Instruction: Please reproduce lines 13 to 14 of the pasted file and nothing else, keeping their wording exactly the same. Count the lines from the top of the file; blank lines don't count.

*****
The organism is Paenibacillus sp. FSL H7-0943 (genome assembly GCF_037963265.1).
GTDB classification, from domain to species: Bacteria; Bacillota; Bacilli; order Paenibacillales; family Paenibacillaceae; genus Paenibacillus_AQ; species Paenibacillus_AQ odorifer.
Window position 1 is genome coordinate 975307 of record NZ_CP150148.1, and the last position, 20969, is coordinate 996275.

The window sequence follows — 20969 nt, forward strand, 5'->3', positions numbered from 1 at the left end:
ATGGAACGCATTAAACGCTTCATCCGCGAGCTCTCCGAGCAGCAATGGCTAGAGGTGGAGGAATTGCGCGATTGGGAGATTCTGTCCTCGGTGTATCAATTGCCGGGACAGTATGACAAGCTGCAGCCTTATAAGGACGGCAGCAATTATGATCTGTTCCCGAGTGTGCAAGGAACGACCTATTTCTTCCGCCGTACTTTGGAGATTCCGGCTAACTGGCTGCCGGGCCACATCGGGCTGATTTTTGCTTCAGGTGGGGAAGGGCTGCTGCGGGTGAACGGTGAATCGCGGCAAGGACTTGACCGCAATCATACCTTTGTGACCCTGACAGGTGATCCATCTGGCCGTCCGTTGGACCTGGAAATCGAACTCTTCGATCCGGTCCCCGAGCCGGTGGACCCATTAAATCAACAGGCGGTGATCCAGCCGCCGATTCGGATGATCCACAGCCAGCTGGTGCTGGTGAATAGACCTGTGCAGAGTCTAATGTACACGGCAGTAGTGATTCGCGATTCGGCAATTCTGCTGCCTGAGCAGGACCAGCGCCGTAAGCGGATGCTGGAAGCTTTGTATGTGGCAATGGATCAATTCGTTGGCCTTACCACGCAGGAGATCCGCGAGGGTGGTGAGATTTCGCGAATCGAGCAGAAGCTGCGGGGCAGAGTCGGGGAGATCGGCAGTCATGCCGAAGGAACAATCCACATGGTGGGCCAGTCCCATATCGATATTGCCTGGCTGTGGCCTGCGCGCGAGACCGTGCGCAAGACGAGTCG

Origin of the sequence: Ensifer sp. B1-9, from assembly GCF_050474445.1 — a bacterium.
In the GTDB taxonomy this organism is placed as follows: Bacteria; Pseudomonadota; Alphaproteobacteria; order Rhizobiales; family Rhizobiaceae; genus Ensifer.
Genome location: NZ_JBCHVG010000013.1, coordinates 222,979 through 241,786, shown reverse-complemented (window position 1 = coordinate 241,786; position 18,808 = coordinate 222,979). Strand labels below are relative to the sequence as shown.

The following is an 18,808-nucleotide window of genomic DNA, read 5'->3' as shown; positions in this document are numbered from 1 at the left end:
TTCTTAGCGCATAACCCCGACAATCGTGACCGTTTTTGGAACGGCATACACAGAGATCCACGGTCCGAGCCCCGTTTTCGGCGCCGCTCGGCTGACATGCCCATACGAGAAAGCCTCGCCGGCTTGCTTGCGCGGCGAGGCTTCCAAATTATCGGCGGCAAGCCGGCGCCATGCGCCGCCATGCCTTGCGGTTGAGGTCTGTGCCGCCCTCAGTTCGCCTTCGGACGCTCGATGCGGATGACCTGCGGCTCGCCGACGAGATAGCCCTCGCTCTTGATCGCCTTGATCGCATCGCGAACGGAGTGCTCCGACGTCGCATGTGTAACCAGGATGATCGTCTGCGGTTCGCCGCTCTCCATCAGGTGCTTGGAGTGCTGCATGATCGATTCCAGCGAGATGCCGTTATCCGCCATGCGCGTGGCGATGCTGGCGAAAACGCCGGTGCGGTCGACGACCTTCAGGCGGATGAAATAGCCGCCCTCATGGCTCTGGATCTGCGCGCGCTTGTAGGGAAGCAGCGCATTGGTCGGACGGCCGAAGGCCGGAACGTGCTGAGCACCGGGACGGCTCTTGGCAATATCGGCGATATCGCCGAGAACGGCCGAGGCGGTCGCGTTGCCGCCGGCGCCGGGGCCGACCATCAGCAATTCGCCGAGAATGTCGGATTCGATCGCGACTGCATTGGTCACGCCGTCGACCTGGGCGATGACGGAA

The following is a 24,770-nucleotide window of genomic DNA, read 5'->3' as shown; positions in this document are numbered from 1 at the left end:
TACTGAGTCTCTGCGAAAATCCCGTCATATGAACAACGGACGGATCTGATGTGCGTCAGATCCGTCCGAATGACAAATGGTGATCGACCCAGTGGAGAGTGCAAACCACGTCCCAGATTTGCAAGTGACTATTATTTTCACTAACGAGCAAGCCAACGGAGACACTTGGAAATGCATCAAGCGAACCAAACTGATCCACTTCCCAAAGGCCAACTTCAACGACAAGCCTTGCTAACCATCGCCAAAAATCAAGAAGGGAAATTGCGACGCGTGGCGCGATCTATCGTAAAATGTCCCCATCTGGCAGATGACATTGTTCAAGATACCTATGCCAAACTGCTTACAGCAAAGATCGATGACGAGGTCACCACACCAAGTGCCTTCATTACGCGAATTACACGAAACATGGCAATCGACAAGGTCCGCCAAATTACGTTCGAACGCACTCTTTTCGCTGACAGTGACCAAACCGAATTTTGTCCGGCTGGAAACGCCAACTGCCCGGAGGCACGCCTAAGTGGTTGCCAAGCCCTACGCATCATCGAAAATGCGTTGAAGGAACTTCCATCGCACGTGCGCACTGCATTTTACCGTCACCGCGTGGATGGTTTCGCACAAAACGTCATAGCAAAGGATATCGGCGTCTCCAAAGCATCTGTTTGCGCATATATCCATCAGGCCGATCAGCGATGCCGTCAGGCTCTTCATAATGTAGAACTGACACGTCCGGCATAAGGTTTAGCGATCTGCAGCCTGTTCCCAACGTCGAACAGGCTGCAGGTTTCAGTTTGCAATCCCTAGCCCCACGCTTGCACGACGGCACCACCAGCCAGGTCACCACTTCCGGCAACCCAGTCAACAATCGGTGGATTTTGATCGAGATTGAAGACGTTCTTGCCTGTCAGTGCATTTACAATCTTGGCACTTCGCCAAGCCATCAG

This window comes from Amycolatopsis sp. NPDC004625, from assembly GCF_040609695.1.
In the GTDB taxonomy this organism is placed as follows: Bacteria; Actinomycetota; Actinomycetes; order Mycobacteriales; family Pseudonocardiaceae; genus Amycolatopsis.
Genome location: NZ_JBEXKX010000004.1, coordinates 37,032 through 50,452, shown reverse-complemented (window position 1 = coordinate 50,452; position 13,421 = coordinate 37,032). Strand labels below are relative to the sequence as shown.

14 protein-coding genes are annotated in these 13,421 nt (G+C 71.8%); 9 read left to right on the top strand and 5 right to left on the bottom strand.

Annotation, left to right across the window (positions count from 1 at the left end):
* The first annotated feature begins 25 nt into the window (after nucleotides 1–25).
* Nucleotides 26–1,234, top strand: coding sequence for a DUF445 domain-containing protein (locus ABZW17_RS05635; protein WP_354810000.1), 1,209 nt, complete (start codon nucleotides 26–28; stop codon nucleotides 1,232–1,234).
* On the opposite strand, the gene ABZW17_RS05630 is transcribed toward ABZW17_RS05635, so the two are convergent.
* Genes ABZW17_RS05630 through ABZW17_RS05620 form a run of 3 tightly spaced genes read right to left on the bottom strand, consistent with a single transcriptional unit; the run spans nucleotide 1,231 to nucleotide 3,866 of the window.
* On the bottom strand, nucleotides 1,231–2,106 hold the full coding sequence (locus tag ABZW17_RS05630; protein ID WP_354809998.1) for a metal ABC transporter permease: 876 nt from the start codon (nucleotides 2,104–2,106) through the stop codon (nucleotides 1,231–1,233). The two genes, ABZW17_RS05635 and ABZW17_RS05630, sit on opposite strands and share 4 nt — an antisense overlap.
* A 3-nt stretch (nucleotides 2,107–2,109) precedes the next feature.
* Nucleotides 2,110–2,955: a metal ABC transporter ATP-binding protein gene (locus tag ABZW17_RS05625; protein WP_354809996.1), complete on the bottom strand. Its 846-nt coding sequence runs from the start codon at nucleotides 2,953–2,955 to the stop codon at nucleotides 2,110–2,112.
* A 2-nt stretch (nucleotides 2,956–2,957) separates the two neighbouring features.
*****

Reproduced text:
This window comes from Amycolatopsis sp. NPDC004625, from assembly GCF_040609695.1.
In the GTDB taxonomy this organism is placed as follows: Bacteria; Actinomycetota; Actinomycetes; order Mycobacteriales; family Pseudonocardiaceae; genus Amycolatopsis.